c. The fact that best practice would have required disclosure, together with other factors (i.e. the degree of overlap and other connections), might have been argued cumulatively to give the fair-minded and informed observer a basis for a reasonable apprehension of lack of impartiality. On the particular facts of this case, disclosure ought, as a matter of law, to have been made. Such disclosure would form an exception to the duty of confidentiality in the other arbitration.

d. The non-disclosure would not have led the fair minded and informed observer to conclude that there was in fact a real possibility that ‘M’ was biased. In particular, the court noted that the failure to disclose was accidental, the degree of overlap between the references was limited and ‘M’s conduct in handling the challenge was appropriate and could not be criticised.

The essential difference between the High Court and Court of Appeal decisions concerned the finding by the Court of Appeal that disclosure of the relevant circumstances should have been made.


The issue of arbitrator impartiality is not clear cut and many commentators have argued that the law has been left unclear.

Indeed, a number of questions arise out of the High Court and Court of Appeal decisions for the Supreme Court’s consideration, including:

  1. Can an arbitrator accept multiple appointments in related arbitrations, and separately not disclose such appointments, without giving rise to an appearance of bias? What is the “something more” that the Court of Appeal said is required, which must be of substance in order to justify an appearance of bias?  Is “something more” required?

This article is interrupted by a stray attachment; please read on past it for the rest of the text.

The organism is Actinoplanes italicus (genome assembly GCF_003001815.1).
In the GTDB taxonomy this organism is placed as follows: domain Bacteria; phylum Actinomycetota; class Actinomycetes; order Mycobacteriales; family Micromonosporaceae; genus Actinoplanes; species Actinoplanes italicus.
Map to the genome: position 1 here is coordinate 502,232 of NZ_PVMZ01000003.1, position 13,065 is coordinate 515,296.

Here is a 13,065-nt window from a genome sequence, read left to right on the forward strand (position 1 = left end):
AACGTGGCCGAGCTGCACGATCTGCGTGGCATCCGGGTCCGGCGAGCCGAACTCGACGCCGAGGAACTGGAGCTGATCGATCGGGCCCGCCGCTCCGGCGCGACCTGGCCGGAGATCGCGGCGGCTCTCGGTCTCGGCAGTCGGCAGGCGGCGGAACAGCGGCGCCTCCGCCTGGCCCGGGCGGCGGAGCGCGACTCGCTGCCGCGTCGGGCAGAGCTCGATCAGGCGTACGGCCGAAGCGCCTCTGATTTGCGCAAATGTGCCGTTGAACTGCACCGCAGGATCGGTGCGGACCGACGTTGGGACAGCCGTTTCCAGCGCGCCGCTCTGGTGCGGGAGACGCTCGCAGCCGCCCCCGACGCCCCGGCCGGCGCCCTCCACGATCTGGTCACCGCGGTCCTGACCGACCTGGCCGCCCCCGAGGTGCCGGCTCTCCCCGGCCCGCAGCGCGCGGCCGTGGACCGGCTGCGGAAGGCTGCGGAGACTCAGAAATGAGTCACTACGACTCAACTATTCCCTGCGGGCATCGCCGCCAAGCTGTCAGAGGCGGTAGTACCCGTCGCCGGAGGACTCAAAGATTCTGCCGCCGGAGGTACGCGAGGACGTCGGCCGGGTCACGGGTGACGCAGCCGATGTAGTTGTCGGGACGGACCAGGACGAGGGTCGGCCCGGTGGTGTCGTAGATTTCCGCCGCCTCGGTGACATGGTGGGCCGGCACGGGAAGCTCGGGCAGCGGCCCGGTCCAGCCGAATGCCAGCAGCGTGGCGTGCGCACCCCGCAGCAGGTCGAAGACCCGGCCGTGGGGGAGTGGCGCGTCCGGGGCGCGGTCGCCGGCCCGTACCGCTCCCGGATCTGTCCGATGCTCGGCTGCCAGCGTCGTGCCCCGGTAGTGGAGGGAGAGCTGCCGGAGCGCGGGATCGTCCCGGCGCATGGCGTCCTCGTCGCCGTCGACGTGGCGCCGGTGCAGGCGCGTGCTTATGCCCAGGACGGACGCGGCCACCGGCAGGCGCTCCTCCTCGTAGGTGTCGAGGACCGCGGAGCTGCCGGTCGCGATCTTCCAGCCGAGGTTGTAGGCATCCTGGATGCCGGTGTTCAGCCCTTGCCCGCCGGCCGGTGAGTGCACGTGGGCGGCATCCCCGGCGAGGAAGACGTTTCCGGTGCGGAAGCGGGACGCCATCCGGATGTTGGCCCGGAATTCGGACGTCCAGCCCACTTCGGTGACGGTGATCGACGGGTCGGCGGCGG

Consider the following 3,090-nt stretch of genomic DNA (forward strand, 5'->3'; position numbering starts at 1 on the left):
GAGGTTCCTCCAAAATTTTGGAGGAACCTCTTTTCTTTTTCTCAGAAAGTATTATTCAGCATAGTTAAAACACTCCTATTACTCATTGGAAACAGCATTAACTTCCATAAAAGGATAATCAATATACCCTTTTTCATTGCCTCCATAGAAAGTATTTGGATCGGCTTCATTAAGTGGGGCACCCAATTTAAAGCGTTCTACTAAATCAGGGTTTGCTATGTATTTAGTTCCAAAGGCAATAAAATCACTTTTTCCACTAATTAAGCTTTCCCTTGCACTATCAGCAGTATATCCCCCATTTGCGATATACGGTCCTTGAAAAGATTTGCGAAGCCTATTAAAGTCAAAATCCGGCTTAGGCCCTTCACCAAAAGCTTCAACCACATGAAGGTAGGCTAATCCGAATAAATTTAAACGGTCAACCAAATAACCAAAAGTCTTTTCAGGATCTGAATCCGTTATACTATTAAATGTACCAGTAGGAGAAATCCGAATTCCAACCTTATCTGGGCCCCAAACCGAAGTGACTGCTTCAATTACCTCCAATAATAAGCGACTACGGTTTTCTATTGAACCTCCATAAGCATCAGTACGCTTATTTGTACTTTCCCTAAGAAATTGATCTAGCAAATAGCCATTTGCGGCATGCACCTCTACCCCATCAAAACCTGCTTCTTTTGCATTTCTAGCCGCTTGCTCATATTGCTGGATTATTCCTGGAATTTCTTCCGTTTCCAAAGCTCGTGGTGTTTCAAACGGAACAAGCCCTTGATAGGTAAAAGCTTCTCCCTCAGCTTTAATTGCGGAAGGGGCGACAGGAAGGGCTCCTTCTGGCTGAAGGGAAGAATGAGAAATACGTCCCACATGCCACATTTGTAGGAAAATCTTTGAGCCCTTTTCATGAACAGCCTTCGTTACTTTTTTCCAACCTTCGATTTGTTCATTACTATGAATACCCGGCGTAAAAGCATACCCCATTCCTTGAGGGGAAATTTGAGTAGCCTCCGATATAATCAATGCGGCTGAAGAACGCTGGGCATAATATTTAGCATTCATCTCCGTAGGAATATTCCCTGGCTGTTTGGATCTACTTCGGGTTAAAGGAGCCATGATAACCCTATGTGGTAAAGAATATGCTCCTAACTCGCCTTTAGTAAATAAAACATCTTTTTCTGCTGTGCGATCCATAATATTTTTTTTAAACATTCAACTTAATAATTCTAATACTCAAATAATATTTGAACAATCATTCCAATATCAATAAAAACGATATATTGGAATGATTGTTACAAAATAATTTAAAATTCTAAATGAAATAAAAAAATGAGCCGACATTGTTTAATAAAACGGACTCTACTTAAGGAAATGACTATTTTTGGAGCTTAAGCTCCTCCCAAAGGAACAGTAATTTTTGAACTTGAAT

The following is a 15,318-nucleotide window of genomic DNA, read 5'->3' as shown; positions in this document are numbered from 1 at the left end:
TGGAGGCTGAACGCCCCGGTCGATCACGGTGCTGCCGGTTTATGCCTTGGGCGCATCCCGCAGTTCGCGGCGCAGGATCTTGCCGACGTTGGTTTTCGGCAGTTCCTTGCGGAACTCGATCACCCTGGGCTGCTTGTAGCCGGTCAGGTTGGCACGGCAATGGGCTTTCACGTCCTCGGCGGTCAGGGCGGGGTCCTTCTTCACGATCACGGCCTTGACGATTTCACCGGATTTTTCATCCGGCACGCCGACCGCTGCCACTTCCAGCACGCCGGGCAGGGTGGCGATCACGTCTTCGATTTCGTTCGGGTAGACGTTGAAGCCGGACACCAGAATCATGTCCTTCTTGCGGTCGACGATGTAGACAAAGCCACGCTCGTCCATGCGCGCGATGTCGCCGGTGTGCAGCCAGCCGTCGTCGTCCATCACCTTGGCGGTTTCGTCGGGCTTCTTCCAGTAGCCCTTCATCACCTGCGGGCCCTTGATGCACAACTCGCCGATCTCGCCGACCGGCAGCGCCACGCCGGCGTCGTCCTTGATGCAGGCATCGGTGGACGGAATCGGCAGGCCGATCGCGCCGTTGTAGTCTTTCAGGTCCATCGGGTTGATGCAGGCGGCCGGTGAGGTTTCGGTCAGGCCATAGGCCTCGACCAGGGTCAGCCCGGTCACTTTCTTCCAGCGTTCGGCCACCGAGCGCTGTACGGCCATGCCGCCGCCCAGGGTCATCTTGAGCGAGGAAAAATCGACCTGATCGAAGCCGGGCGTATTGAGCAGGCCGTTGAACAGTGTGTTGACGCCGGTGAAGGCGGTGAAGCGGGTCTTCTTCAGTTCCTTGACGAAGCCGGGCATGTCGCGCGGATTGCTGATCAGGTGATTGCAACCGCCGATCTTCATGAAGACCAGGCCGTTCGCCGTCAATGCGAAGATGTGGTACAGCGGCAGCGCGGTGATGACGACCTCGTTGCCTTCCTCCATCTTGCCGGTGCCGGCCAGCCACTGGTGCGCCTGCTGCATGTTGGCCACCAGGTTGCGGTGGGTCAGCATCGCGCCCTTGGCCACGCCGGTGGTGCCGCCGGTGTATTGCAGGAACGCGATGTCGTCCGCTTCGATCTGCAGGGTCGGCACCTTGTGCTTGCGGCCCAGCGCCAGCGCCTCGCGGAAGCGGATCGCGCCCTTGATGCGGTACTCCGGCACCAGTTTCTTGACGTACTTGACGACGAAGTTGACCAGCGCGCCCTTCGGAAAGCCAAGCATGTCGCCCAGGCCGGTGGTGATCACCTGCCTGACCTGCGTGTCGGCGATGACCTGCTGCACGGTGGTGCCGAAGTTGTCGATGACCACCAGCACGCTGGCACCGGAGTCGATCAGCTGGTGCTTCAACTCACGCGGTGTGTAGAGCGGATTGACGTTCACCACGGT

2. Do multiple appointments in related arbitrations breach the rule on ex parte communications?
  3. Should parties trust arbitrators and does the law provide sufficient protection against unconscious bias?
  4. Should disclosure of multiple appointments in related arbitrations be given before accepting such appointments or at the time a conflict arises? Is the question as to an appearance of bias prospective or retrospective?
  5. Are the specialist nature of the dispute, limited pool of available arbitrators, experience/reputation of an arbitrator, limited overlap of issues and any innocence of the non-disclosure relevant factors to take into account when determining an appearance of bias?

We can only wait to see whether the Supreme Court will address some or all of the questions above and whether it will align itself with the decision of the High Court, the Court of Appeal, or take a different stance altogether. Watch this space – a report on the Supreme Court’s decision is coming soon!